June 03, 2015
I've said it before and I'll say it again, just because the water is a little high and off-color, it doesn't mean the fish aren’t willing to bite. We'll talk more about fishing during runoff in another article very soon. For now, let's talk about how to safely wade a stream. After all, it doesn't matter if you have the perfect flies tied on and know exactly where/how to fish them, if you find yourself bobbing down the river after taking a wrong step.
The good news with fishing during high water is that you don't generally need to do a lot of wading. The fish are usually holding tight to the banks, seeking refuge from the heavy currents. There's a good chance you're going to catch the majority of your fish while your feet are on dry ground.
If you do find yourself having to get your feet wet, here are a few tips I recommend you put to use while waiting patiently for the water to recede and clear.
Several of these tips are applicable year-round. However, when the conditions on the river are less than ideal, they are especially important to keep in mind. Embrace the “high and dirty” and make it happen.
1. Know Before You Go
This may seem like a no-brainer, but if you're planning to take the river on during less than ideal conditions, I recommend going to a familiar river you're already comfortable fishing. This is especially true if you're new to fly fishing. By going to a familiar river, you most likely already know the easy spots to cross. The areas will always be the easy spots, regardless of flow. This should help you wade with greater confidence, since you most likely won't be able to see the bottom, which can be intimidating if you haven't done it before. Learning this skill in an area you're already comfortable with will make the process much easier.
2. Wear Your Wading Belt
I mention this because I see a lot of people not wear one. Wearing both a hip pack and wading belt isn't always the most comfortable option. However, when the river is roaring, I want every ounce of protection I can get to ensure my waders don't instantly fill with water should I take a dip. The old saying “An ounce of prevention is worth a pound of cure” is definitely true here. No matter what type of pack/vest you wear, make sure the wading belt is nice and snug.
3. Take a Wading Staff
Wading staffs continue to get better, more reliable and easier to use. Most of them also include a neoprene sheath that attaches perfectly to your wading belt, keeping it out of the way until it's time to be put to use. I would especially recommend using one if you're fishing a river that you know will require crossing. Aside from offering stability when crossing a river, wading staffs also work great this time of year to simply check the depth of water along the bank. Keep in mind, if the river you're fishing only has 10-inches of visibility, the bank along the edge is going to look exactly the same, whether it’s 11 inches or 4 feet deep. I'd rather have it and not need it, than need it and not have it.
Note: These next three tips are applicable all year, but this time of year they will especially make your wading life that much easier.
4. Keep It Sideways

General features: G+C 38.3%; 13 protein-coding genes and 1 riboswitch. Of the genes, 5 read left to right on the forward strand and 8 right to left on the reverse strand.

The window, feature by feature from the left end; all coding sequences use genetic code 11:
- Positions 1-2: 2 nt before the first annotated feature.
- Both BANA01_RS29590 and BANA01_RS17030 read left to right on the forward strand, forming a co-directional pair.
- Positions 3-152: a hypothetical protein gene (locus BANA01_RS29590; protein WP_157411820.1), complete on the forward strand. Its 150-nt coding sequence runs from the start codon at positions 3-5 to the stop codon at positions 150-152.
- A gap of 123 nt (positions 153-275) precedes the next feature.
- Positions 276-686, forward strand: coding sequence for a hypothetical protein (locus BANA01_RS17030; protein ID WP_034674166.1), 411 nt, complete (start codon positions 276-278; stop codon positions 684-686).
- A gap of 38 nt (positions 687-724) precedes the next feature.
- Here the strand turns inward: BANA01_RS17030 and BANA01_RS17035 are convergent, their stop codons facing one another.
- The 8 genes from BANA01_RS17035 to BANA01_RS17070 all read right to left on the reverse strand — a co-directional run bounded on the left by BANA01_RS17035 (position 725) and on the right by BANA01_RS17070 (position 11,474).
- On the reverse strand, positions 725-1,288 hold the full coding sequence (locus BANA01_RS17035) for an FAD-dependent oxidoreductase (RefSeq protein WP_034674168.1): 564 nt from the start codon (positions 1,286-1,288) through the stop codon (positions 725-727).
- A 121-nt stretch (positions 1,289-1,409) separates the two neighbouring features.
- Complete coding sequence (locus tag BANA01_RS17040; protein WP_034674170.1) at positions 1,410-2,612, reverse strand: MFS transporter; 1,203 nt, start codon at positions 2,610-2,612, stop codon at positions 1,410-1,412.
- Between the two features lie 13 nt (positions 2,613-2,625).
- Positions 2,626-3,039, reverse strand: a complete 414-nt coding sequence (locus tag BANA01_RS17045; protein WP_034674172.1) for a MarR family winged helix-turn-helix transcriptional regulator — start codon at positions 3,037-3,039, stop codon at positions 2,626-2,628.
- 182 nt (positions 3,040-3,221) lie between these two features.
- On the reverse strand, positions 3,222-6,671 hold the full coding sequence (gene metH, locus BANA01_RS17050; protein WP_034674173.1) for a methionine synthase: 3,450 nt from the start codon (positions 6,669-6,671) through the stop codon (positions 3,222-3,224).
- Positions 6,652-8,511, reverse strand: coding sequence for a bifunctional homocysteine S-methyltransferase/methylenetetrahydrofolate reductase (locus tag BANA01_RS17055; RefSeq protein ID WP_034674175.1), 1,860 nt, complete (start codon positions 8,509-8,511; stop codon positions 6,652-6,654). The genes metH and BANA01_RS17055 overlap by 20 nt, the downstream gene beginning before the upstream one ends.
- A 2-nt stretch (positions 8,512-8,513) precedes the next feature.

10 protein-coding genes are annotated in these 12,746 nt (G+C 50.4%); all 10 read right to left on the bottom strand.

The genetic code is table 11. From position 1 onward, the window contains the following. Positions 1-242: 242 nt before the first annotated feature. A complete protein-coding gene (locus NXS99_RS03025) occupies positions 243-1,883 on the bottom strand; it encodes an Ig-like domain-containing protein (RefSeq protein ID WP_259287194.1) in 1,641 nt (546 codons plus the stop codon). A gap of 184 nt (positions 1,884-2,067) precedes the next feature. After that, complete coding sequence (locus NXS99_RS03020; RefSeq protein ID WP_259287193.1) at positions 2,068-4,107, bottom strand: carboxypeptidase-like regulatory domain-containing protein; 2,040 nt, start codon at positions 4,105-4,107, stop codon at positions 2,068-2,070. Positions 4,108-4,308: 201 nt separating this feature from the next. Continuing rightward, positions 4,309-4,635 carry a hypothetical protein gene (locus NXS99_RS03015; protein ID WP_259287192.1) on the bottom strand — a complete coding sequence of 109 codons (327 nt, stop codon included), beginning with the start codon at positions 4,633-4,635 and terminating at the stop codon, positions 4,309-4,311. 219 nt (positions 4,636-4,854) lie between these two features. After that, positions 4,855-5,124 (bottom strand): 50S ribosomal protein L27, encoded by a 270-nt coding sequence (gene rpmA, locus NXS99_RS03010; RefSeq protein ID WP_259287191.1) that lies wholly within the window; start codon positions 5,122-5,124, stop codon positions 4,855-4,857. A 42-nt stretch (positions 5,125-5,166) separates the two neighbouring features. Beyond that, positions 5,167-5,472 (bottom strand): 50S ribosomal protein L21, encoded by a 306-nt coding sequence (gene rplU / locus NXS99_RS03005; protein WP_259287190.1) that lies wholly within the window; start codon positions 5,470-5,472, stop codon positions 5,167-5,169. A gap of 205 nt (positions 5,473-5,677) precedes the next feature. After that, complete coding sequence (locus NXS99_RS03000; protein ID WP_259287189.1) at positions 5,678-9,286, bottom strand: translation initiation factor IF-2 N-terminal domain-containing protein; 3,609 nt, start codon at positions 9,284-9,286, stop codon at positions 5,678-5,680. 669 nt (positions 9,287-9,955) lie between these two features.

The sideways reference from this tip is referring to your body position in the river. Standing sideways in the river will allow you to maintain much more control and stability. Avoid facing straight up or straight down river at all costs. I've seen it countless times – even during low flows – where a wading angler (or perhaps a client) turns around to talk while crossing the river. Their leg will be instantly swept out by the current. While this may not always result in taking a spill, it can definitely happen much quicker than you think. Add in the fact that some rivers are flowing with 10 times, or more, the amount of water we typically fish them at, and you can see how important proper body position can be when wading.
5. Take a Wide Stance
Now that we know how to properly stand in the river when wading/crossing, make sure to give yourself a good wide stance as well. My recommendation is to always keep your feet at a width wider than your hips.
6. Lead with Your Downriver Foot
Here is another easy one that can make all the difference between staying upright and going for a swim. As you cross the river, always feel your way across the streambed with your downriver foot. Plant your downriver foot firmly and then slowly slide your upriver foot forward until it's even with your downriver foot. Once the upriver foot has found a firm hold, repeat the process of feeling your way forward with your downriver foot. Unless you're wading through very shallow water, having your upriver foot overtake your downriver foot throughout the crossing will never be the most stable way to wade in swift, off-color water.
7. Use Your Angles
Never attempt to cross directly across a river. Taking your crossing at an angle will make things much, much easier. The important thing to remember here is that assessing your exit location is just as important as your entry location. If you're new to wading, keep in mind that the deeper/swifter the water is, the greater angle you'll likely need to take to cross. As a general rule, a 45 degree angle is a good starting point for planning your crossing. If the river turns out to be easier to wade than you had anticipated, then you won't end up needing to use this steep of an angle. I'd rather give myself a little extra cushion for the crossing than find myself standing mid-river, realizing I'd underestimated the current, and wondering how I'm going to get across.
Interested in a guided fly fishing trip or just more about fly fishing in general, visit Trouts Fly Fishing.